1940s prefab buildings Prefabricated houses were nonexistent before the Industrial Revolution, and were nearly impossible to construct (Pile 2005). During the course of time machinery and assembly lines were developed to an extent to allow that the idea of prefabricated houses becomes a reality. Sears & Roebuck catalog was among the first to start featuring prefabricated houses in its issues, and each year they brought forth an enormous variety of styles and sizes of prefab houses for sale in 1908-1949 (Davies 2005).
1940s was the period when Americans were really concerned about affordable housing, and prefab, which was affordable and stylish at the same time (Pulos 1988). They could be ordered through catalogues and be ready for resettlement without leaving the homes. Innovation in this sense resulted in a boom among middle class households. Preassembled building components considerably reduced on-site labor and construction duration. Thus, in the late 1940s one solution to the problem was to build prefabricated houses consisting of a kit of parts which were built in a factory, and taken to the building site for rapid construction.
Darlaston’s largest engineering firm, Rubery Owen & Company Limited also accepted orders for cheap factory-built houses, and so the company’s Structural Department began to produce good quality houses for sale to local authorities and building companies (Parker 2009). Most of the ‘prefabs’ were small factory-built, single storey temporary bungalows with a life expectancy of just 10 years. Although around 156,000 of them were built by Rubery Owen & Company limited, there was still an acute housing shortage. They were very comfortable and several options for different sizes of families existed.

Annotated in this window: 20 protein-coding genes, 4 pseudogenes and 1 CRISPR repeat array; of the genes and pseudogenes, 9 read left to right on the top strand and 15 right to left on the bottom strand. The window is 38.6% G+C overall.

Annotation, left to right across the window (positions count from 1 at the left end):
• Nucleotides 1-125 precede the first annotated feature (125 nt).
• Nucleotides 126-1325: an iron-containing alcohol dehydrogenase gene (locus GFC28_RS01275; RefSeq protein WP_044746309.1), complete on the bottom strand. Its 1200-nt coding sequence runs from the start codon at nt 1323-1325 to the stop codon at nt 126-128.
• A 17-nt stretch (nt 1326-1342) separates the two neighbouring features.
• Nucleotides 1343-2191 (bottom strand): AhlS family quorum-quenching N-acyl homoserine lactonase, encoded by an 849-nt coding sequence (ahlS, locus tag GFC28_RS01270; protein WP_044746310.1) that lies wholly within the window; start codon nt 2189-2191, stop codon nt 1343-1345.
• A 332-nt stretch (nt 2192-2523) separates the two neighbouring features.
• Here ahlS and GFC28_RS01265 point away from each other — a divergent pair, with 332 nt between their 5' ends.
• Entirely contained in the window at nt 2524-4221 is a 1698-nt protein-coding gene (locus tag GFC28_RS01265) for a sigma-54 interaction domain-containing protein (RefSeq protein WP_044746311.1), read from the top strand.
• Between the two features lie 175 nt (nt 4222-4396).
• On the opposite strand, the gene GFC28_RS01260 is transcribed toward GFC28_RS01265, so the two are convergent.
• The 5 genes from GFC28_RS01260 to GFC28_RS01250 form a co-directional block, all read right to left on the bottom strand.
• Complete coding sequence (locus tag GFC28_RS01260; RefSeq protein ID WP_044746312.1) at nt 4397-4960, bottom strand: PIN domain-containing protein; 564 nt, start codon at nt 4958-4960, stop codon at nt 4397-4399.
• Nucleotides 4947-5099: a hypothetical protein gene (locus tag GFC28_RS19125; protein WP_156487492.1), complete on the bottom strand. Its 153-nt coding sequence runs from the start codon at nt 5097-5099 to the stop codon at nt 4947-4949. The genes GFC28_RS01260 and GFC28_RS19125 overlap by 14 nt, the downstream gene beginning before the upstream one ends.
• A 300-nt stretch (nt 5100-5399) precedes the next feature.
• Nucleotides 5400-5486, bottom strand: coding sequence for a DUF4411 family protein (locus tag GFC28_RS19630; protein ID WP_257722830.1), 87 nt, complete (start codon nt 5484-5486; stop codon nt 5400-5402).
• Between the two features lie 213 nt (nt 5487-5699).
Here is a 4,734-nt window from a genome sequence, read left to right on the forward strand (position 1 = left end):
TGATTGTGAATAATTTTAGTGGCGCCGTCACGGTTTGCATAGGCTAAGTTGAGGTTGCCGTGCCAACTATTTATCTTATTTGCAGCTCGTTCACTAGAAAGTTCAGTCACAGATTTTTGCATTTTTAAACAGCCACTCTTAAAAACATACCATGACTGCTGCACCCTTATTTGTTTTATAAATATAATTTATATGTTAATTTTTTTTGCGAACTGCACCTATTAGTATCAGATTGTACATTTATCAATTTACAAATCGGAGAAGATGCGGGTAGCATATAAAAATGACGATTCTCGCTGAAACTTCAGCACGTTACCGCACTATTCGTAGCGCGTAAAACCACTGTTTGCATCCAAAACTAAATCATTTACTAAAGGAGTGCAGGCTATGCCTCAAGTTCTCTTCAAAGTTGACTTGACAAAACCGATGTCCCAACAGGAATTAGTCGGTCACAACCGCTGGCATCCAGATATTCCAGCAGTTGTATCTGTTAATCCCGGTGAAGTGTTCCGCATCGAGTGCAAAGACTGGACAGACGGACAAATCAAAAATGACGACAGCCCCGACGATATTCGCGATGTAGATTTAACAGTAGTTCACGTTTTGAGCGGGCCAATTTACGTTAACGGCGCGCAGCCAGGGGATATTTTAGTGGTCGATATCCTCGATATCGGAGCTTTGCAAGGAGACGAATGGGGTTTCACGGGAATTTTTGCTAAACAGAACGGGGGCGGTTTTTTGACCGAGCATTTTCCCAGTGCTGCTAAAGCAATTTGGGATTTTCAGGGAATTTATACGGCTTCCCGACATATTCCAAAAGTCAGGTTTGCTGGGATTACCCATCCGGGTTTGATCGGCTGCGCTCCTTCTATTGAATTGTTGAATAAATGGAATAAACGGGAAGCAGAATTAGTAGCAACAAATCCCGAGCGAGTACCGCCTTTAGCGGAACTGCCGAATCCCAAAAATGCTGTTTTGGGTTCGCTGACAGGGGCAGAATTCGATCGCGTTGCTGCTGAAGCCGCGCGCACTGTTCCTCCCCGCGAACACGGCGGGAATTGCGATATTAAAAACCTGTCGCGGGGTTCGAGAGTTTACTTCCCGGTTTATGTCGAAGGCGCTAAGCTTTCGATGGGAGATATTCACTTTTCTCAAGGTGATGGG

However, the solution was just temporary given the fact that the livelihood was very short. (Parker 2009) The houses were built around a rust-proof light steel frame with stanchions, trusses, and beams of a substantially rectangular form. To simplify and speed-up the building process, the design included simple forms of attachment for almost any suitable building material. The individual members of the steel structure were produced by bending, pressing or rolling, and the individual components were welded together at the factory. (Parker 2009) (Chandler, et al. 2010)